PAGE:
May Don't List

1. Do not prune citrus except to remove dead or damaged wood and branches obstructing pathways, views, or structures.

2. Don't use spray watering systems in the hottest months in the desert. Drip is better and won't cause leaves, flowers, or vegetables to burn. 3. Don't water the grass during the hotter part of the day.

May Planting

Vegetables:

Seeds - Okra

Transplants - Sweet potato

 

Just get an organic sweet potato from the store and let it start sprouting. This is a very easy vegetable to grow and it does great in the summer heat.

 

Herbs: Basil, Lemon grass

Flowers: Begonias, Celosia, Cosmos, Hollyhock, Marigold, Mirabilis, Portulaca, Sunflower, Vinca, Zinnia.

Fruit: Cantaloupe

 

Recipe of the Month

- Tabbouleh -  This is very seasonal with tomatoes, parsley, mint and green onions all readily available in the garden this month.

 

New! Best Advice

Mulch!

Mulch conserves moisture, increases water percolation and moderates soil temperature. It is a layer of insulation and if organic, will also supply nutrients to the soil as it decomposes. It decreases competition from weeds and increases micro biotic activity at root systems, which helps your plants to resist disease, keeps the soil cooler to help the plants heat resistance during the hottest months.

Mulch should be applied to the top of the soil in a 2 - 4 inch layer.

A few recommended types of mulch are: Alfalfa hay, Bark (I use shredded coconut bark), Compost, Eucalyptus or cedar bark chips. If using bark chips, larger is better as these will not compact and will allow proper oxygen flow to the soil. Other mulch material that you may have around the house are grass clippings mixed with leaves, pine needles (5 - 8 inches deep), shredded tree trimmings (4 - 6 inches deep).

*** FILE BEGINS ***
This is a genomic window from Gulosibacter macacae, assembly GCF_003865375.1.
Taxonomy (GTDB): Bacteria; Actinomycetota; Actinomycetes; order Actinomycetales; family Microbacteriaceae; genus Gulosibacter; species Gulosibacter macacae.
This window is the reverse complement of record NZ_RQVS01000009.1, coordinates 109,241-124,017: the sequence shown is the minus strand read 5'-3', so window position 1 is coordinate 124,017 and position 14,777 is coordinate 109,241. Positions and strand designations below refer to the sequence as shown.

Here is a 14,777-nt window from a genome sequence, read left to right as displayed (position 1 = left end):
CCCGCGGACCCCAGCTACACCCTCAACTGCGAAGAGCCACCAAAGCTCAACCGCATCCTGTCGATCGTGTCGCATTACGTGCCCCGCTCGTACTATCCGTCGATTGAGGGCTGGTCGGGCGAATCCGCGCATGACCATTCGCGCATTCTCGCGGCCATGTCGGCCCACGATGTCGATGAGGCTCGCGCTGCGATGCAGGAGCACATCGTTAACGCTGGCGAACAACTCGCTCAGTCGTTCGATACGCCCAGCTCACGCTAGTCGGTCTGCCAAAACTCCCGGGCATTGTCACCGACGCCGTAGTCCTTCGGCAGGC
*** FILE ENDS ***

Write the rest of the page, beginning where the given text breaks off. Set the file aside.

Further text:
Favorites

Garden Books: Extreme Gardening by Dave Owens and Desert Gardening for Beginners by Cathy Cromell, Linda Guy and Lucy Bradley.

Web Sites:

 

Questions/Answers

 

Q: Why should I buy fruit trees/vines instead of planting the seeds from the fruit that I bought?

 

A: If you collect seed from a fruit grown on a plant these seeds will produce plants that will be a hybrid of two plants. The new plant will be the same kind of plant, but its fruit and vegetative portions may not look the same as the parent, because the plant is "heterozygous." Therefore, all fruit trees must be vegetatively propagated by either grafting or budding methods.

Grafting and budding require that you have a compatible rootstock or mother plant onto which you can attach your desired variety.

The reasons for grafting fruit trees and vines are numerous, so I have included a few of most importance. Consistency is also important for the commercial grower, not as much so for the home grower.

 

Precocity: The ability to induce fruitfulness without the need for completing the juvenile phase. Juvenility is the natural state through which a seedling plant must pass before it can become reproductive. In most fruiting trees, juvenility may last between 5 and 9 years, but in some tropical fruits e.g. Mangosteen, juvenility may be prolonged for up to 15 years. Grafting of mature scions onto rootstocks can result in fruiting in as little as two years.

 

Ease of propagation - Because the scion is difficult to propagate vegetatively by other means, such as by cuttings. In this case, cuttings of an easily rooted plant are used to provide a rootstock. In some cases, the scion may be easily propagated, but grafting may still be used because it is commercially the most cost-effective way of raising a particular type of plant.

 

Hardiness - Because the scion has weak roots or the roots of the stock plants have roots tolerant of difficult conditions. e.g. many showy Western Australian plants are sensitive to dieback on heavy soils, common in urban gardens, and are grafted onto hardier eastern Australian relatives. Grevilleas and eucalypts are examples.

 

Disease/pest resistance - In areas where soil-borne pests or pathogens would prevent the successful planting of the desired cultivar, the use of pest/disease tolerant rootstocks allow the production from the cultivar that would be otherwise unsuccessful. A major example is the use of rootstocks in combating Phylloxera.

 

May Preview

Dry Farming

April Pictures

Link to Photos Here

 

Related Topics